By Clayton Moore
Just a month before America elected its first African-American president, a Denver nonprofit organization held a celebration of its admirable mission: to ensure that young men and women from all backgrounds are afforded similar opportunities to rise just as high in the fields of aviation and aerospace. Shades of Blue, originally formed by a group of United Airlines pilots in 2003, held its 6th annual awards dinner and fundraiser at the Denver Museum of Nature and Science on Oct. 10, 2008.
“We thought the Denver Museum of Nature and Science, with its new Space Odyssey exhibition and planetarium, would fit very well with our theme, ‘A Peek Into the Future,'” said Shades of Blue founder Capt. Willie Daniels. “It’s an opportunity for us to show corporations, parents, kids and
school districts the opportunities that are available to them. We decided to keep the speeches to a minimum, give our guests the chance to enjoy a show and even have some dancing. It’s been a really fun, memorable event.”
The large gathering of guests was first treated to a showing of the “Cosmic Collisions” presentation, narrated by Robert Redford, at the museum’s new planetarium and a tour of “Space Odyssey,” the museum’s permanent exhibition devoted to space science and exploration. The evening also included a silent auction featuring extraordinary items like original sculptures by groundbreaking astronaut trainee and renown sculptor Edward Dwight, Jr., who also designed the awards presented throughout the evening. As he has in the past, Channel 4 meteorologist Dave Aguilera served as master of ceremonies.
Guests included students, teachers, aviation and aerospace professionals, and representatives from the organization’s corporate sponsors, such as Jeppesen, Lockheed Martin, the Space Foundation,
Raytheon and United Airlines. The organization’s educational partners were also represented—Challenger Learning Center of Colorado, Metropolitan State College of Denver and Tuskegee Airmen, Inc.
Awards for corporate support of Shades of Blue’s mission were given to the Jeppesen Company (accepted by company COO Capt. Brad Thomann), and to Lockheed Martin Corporation, which was designated the organization’s Corporate Sponsor of the Year for their financial and organizational backing and for their extensive range of student programs.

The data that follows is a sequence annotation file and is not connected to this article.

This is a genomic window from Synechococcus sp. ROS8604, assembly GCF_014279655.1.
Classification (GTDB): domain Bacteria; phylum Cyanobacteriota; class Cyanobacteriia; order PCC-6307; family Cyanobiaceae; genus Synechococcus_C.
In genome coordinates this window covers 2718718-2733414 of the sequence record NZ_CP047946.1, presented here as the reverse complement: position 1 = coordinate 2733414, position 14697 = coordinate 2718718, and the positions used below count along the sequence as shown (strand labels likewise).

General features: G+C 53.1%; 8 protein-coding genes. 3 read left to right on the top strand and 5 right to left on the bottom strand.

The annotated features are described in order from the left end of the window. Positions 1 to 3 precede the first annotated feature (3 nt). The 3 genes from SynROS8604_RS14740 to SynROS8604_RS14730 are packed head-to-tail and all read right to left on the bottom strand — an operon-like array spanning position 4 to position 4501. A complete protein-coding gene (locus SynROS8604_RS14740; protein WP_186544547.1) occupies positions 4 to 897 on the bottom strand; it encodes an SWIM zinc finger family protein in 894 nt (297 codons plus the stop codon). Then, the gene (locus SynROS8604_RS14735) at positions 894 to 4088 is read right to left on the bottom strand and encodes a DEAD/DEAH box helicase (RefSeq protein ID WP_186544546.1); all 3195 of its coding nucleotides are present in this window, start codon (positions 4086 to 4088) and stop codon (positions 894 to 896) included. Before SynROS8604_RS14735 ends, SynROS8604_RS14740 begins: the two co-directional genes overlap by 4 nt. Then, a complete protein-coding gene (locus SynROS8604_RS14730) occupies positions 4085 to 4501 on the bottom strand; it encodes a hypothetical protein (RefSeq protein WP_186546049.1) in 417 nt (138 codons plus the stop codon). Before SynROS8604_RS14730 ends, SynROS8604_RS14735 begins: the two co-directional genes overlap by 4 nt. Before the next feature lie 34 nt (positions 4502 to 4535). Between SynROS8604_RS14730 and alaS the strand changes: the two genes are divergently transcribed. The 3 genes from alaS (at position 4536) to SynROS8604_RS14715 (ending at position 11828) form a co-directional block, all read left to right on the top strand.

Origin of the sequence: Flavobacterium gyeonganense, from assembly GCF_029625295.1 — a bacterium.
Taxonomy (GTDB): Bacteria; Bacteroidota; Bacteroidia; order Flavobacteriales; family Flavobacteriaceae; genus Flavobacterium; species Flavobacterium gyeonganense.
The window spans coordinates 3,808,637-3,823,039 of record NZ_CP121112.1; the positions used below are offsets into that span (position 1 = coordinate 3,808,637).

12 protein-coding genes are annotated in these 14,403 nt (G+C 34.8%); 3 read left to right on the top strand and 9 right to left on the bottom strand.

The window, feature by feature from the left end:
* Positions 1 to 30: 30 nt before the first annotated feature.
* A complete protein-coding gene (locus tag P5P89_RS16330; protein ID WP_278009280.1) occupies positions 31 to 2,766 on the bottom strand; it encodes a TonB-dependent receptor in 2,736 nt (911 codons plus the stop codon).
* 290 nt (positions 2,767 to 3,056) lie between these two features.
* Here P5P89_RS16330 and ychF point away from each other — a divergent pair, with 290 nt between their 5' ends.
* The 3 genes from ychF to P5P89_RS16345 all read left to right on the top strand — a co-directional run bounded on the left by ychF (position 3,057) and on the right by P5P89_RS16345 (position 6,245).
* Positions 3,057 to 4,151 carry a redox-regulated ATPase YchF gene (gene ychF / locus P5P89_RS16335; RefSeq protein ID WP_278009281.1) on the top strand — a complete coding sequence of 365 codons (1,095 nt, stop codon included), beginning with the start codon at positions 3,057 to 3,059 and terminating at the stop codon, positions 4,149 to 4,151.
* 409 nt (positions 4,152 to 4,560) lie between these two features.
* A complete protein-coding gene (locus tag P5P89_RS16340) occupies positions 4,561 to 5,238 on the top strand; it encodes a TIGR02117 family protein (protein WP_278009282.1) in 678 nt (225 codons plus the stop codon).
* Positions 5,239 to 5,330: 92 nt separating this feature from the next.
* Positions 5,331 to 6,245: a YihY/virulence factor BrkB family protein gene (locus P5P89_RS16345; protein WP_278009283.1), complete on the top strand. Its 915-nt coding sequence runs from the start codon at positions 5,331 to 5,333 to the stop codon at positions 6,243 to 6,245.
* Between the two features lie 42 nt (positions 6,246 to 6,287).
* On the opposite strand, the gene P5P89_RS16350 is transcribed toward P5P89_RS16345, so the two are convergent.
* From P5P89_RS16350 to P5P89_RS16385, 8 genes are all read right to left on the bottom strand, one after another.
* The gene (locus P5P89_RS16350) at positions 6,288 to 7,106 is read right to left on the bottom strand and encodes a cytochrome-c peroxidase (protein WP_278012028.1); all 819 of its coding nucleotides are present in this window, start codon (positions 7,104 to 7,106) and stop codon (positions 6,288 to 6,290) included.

“We stand shoulder to shoulder with Shades of Blue to ensure that we have employees in the future,” said Joy Knight, community relations director for Lockheed Martin, who accepted the award on behalf of her company.
The evening’s first individual recipient of the Shades of Blue Award was Capt. Rick McCullough, who received special recognition for his contributions to aviation safety. As chairman of the event review committee of United Airlines, McCullough was responsible for a safety analysis program that eventually led to the FAA’s adoption of the Flight Safety Awareness Program (FSAP), which tracks data on operational incidents across the industry.
“Capt. Rick McCullough deserves this acknowledgment,” Daniels said. “He was the fleet manager for the Boeing 727, 777 and 747 at United and eventually became the first African-American chief pilot, a role in which he still serves today.”
In his remarks, McCullough stressed the importance of teamwork to the success of both aviation and business efforts.
“The days of the Lone Ranger going off by himself to get things done are over,” he said. “The only way to truly succeed these days is to submerge into a group and accomplish success together.”
The Shades of Blue Teacher of the Year for 2008, Jenna Fleur Lin, has a lot of experience partnering with Shades of Blue. She helped organize this past summer’s Mathstronauts Math and Science Camp at Church of the City in Denver, which brought together more than 200 area students with aviation professionals from Shades of Blue as well as Tuskegee Airmen Fitzroy “Buck” Newsum and James E. Harrison.